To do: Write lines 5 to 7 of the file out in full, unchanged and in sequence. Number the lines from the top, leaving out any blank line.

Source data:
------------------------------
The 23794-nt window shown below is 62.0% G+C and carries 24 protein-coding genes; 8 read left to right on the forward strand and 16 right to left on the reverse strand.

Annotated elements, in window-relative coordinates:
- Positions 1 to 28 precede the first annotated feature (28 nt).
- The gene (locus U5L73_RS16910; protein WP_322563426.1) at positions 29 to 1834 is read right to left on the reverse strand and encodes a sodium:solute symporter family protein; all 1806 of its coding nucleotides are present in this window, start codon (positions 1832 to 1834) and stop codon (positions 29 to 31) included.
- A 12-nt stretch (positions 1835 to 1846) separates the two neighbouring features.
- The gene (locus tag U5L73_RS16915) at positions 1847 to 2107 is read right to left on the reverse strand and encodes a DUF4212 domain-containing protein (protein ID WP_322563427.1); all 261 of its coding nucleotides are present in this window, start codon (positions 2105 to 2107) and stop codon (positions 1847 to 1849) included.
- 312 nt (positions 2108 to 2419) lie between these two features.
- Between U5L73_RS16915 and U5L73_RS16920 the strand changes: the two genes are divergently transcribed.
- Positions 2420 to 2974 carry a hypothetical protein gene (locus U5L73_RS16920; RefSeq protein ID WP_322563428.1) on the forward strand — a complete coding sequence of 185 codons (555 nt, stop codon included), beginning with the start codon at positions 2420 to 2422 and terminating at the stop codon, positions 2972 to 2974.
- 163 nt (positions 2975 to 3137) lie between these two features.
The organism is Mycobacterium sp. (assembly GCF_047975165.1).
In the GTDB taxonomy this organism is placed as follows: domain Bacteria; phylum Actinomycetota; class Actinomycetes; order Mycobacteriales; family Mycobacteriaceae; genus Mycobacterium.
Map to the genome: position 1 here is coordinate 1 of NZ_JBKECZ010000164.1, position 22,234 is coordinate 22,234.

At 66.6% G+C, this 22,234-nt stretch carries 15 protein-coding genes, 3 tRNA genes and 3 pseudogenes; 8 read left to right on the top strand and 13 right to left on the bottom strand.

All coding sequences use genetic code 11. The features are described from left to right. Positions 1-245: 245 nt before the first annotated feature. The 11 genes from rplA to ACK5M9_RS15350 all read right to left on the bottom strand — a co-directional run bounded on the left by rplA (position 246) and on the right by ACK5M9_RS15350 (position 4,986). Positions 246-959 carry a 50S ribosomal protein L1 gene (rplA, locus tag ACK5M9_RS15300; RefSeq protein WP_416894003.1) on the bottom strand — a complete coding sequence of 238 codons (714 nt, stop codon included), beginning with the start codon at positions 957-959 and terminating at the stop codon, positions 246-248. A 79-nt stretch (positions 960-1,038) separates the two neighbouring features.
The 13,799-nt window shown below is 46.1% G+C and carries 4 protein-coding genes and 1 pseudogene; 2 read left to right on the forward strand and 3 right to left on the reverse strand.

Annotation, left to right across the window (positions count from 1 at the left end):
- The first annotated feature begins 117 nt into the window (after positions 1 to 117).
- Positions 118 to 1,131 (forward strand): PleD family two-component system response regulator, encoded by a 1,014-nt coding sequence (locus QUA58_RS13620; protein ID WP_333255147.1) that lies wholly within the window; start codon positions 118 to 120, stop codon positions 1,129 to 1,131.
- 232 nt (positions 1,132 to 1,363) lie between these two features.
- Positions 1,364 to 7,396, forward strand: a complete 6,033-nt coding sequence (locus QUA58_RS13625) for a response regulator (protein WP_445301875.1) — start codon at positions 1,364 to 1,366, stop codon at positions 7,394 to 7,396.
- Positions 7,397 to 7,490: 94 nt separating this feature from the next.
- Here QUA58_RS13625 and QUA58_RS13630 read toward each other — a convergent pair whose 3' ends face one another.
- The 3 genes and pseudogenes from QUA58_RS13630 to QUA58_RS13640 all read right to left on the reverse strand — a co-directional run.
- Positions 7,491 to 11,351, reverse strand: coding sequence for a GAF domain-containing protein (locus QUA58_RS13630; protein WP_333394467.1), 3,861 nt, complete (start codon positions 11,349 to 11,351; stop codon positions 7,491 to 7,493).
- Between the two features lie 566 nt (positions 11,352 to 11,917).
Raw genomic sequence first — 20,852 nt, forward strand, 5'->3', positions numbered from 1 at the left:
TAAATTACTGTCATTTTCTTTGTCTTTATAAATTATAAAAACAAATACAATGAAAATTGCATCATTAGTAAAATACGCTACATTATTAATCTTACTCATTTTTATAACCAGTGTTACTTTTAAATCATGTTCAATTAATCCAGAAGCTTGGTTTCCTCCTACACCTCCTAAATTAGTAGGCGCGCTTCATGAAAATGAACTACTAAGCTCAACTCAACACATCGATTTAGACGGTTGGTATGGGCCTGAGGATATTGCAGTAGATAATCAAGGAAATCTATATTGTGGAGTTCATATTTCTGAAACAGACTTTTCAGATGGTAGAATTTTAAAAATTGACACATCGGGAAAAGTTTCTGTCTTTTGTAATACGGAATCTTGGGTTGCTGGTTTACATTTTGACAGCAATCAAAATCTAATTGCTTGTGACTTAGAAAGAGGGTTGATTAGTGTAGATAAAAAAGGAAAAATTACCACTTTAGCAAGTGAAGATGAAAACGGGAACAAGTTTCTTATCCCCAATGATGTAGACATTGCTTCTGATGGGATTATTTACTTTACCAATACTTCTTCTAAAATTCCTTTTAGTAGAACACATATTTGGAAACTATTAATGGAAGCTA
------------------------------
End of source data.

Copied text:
- A 12-nt stretch (positions 1835 to 1846) separates the two neighbouring features.
- The gene (locus tag U5L73_RS16915) at positions 1847 to 2107 is read right to left on the reverse strand and encodes a DUF4212 domain-containing protein (protein ID WP_322563427.1); all 261 of its coding nucleotides are present in this window, start codon (positions 2105 to 2107) and stop codon (positions 1847 to 1849) included.
- 312 nt (positions 2108 to 2419) lie between these two features.